Russian Cartoons Return to Cuba (I)

Regina Cano 

From Cheburashka. Photo:

Incredibly, the old Russian cartoons have returned.

A lot of people are passing them around from USB flash drive to flash drive; everything from “Cheburaska,” “Let Me Catch You,” “Uncle Estiopa,” “Lolek-Bolek,” “Thrifty Piggy,” “The Stone Engraver,” “The Shepherdess and the Soot Cleaner,” “Rikitikitaki” (A story originally from India), “The Humpback Hobbyhorse,” “The Children of the Sun,” “Kastanka,” “Button Nose,” “The Seven-Colored Flower,” “Tusacutusa,” “The Blizzard,” “The Golden Feather,” “Renzo,” “Peter the Policeman,” “The Doll Polina,” “Curdled Milk,” “The Musicians from Bremen”…

Actually, not all of them were Russian; there were also cartoons from Czechoslovakia, Poland, East Germany and Hungary, but for us they were always and continue to be “Russian cartoons.”

Others here in Havana Times have already talked about their good and bad experiences with the Russians; I think that all cultures — including ours — have their pros and cons.

I believe that due to the Cuban government’s political and economic interests, we were given a special peephole for appreciating these experiences.  Therefore in the 1970s we were able to hear and see Angela Davis, just as we sang in unison with the Russians to songs by the Chilean Victor Jara and Argentina’s Mercedes Soda.  Similarly, we read works by Latin writers such as Violeta Parra, Jorge Luis Borges, Cesar Vallejo and Gabriela Mistral.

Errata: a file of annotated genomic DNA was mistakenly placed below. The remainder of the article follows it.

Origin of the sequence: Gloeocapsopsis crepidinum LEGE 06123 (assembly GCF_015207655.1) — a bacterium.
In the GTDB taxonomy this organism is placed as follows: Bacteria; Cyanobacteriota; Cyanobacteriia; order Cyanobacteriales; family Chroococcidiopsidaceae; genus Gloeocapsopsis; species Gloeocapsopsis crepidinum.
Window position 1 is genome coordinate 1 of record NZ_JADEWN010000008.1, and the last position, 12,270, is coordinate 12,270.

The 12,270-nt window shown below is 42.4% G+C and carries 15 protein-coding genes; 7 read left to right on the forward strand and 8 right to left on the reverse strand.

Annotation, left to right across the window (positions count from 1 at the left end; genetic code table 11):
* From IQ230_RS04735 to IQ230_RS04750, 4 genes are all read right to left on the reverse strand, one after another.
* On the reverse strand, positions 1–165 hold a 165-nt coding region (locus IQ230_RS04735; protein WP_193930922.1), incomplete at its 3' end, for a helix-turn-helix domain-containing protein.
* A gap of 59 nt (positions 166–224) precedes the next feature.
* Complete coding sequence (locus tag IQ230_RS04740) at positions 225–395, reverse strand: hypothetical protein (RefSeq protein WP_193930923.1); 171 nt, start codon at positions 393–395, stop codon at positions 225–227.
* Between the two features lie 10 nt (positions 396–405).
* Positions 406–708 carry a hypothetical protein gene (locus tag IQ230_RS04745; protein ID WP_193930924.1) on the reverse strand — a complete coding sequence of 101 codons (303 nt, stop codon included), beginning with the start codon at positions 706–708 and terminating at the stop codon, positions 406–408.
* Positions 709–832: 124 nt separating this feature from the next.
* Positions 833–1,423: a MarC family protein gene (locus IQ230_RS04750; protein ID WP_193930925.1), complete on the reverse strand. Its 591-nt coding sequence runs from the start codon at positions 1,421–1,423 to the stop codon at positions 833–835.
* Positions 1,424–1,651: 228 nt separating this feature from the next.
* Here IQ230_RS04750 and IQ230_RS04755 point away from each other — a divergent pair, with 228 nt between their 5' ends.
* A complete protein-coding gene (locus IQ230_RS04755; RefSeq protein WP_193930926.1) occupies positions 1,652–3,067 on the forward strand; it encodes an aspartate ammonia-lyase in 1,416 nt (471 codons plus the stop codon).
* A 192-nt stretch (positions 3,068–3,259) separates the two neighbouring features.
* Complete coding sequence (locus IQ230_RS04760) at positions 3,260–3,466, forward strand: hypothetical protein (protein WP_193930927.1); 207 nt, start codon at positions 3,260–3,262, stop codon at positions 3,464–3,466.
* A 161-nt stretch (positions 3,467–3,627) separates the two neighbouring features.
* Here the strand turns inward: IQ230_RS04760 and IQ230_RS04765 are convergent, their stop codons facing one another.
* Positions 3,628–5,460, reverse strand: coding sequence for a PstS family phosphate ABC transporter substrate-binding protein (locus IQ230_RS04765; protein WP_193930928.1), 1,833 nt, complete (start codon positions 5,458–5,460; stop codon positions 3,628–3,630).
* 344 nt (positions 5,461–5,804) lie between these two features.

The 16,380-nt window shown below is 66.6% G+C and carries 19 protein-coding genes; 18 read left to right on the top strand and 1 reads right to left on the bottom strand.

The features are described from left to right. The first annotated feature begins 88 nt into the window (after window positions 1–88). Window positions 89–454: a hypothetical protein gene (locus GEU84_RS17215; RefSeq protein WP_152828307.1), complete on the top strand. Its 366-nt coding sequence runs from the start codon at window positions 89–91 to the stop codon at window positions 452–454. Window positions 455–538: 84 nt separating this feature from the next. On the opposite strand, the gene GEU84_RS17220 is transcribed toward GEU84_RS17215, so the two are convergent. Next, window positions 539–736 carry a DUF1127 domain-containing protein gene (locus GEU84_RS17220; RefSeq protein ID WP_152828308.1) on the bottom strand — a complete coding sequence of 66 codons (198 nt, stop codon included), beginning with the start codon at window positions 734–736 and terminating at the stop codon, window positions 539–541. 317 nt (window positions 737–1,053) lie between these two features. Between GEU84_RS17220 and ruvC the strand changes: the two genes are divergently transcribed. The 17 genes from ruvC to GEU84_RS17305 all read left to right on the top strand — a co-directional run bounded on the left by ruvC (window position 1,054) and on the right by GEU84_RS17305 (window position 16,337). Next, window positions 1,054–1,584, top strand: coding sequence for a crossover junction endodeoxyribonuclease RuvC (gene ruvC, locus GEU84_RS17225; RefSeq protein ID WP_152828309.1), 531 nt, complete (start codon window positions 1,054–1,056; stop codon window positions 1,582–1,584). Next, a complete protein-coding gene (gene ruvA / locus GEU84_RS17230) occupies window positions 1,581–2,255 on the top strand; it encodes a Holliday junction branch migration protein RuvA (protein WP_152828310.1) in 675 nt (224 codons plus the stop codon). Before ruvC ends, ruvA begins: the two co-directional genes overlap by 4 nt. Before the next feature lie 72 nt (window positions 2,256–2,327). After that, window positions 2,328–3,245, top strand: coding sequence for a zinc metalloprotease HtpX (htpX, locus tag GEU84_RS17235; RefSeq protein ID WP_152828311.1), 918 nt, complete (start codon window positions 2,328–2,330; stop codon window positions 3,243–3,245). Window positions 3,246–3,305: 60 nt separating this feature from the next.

We also heard songs by the Brazilians (Chico Buarque, Caetano Veloso, Milton Nacimento, Gilberto Gil…) thanks to the festivals of the Nueva Trova at the Varadero beach resort here and the relationships fomented with Latin America by Havana’s Casa de las Americas.  We were able to enjoy all of this in what was then a “comfortable economy.”

Maybe in 20 years there will be those who will miss Chinese cooking or the documentary series “This is China” – with its Chinese landscapes, Chinese acrobats and Chinese history that they now show on TV.  Those people will probably feel nostalgia for the new cartoons that are shown, the ones that occasional drop a Chinese word or two with Spanish subtitles.

The Russian avalanche was formidable.  Its movies on TV that would invariably generate protests of “Oh no, not another Russian movie!” since we were bombarded by reruns of “War and Peace,” “Moscow Doesn’t Believe in Tears” and “Liberation.”   Many of those films had to do with World War II, others not, in addition to lots of documentaries.

Television series like “17 Instants of One Spring,” “Four Tank Soldiers and a Dog” (Polish), “Black Angels” and “The Electronic Technician” accompanied us for years with reruns, reruns and more reruns…

(to be continued…



Regina Cano

Regina Cano: I have lived my entire life in Havana, Cuba – the island from which I’ve still never left, and which I love. I was born on September 9, and my parents chose my name out of superstition, but my mother raised me outside the religion professed by her family. I studied accounting and finance at the University of Havana, a profession that I’m not engaged in for the time being, and that I substituted for doing crafts, some ceramics, and studying a little English and about painting. Ah! – concerning my picture: I identify with Rastafarian principles, but I am not one of them. I wear this cap from time to time, but I assure you I just didn't have a better picture.

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